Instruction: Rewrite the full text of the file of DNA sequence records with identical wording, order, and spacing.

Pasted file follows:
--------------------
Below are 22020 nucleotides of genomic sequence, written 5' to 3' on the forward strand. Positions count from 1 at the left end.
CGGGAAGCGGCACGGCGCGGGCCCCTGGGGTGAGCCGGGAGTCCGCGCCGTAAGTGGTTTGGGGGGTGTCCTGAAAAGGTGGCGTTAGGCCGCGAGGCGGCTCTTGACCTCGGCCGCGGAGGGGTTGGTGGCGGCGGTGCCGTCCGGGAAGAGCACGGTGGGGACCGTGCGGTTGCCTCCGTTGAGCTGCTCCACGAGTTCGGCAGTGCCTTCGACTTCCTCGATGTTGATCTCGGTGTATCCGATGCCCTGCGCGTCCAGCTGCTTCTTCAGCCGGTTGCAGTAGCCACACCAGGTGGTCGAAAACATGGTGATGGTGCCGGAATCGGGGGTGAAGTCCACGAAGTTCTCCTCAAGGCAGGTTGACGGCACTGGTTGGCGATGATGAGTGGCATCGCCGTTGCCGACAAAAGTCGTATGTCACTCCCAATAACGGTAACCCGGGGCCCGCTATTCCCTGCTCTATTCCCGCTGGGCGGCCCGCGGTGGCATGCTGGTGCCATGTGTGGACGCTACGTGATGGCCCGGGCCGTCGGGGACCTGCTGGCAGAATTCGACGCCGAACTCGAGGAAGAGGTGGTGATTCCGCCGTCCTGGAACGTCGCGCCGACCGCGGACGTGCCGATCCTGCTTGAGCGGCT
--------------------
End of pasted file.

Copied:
Below are 22020 nucleotides of genomic sequence, written 5' to 3' on the forward strand. Positions count from 1 at the left end.
CGGGAAGCGGCACGGCGCGGGCCCCTGGGGTGAGCCGGGAGTCCGCGCCGTAAGTGGTTTGGGGGGTGTCCTGAAAAGGTGGCGTTAGGCCGCGAGGCGGCTCTTGACCTCGGCCGCGGAGGGGTTGGTGGCGGCGGTGCCGTCCGGGAAGAGCACGGTGGGGACCGTGCGGTTGCCTCCGTTGAGCTGCTCCACGAGTTCGGCAGTGCCTTCGACTTCCTCGATGTTGATCTCGGTGTATCCGATGCCCTGCGCGTCCAGCTGCTTCTTCAGCCGGTTGCAGTAGCCACACCAGGTGGTCGAAAACATGGTGATGGTGCCGGAATCGGGGGTGAAGTCCACGAAGTTCTCCTCAAGGCAGGTTGACGGCACTGGTTGGCGATGATGAGTGGCATCGCCGTTGCCGACAAAAGTCGTATGTCACTCCCAATAACGGTAACCCGGGGCCCGCTATTCCCTGCTCTATTCCCGCTGGGCGGCCCGCGGTGGCATGCTGGTGCCATGTGTGGACGCTACGTGATGGCCCGGGCCGTCGGGGACCTGCTGGCAGAATTCGACGCCGAACTCGAGGAAGAGGTGGTGATTCCGCCGTCCTGGAACGTCGCGCCGACCGCGGACGTGCCGATCCTGCTTGAGCGGCT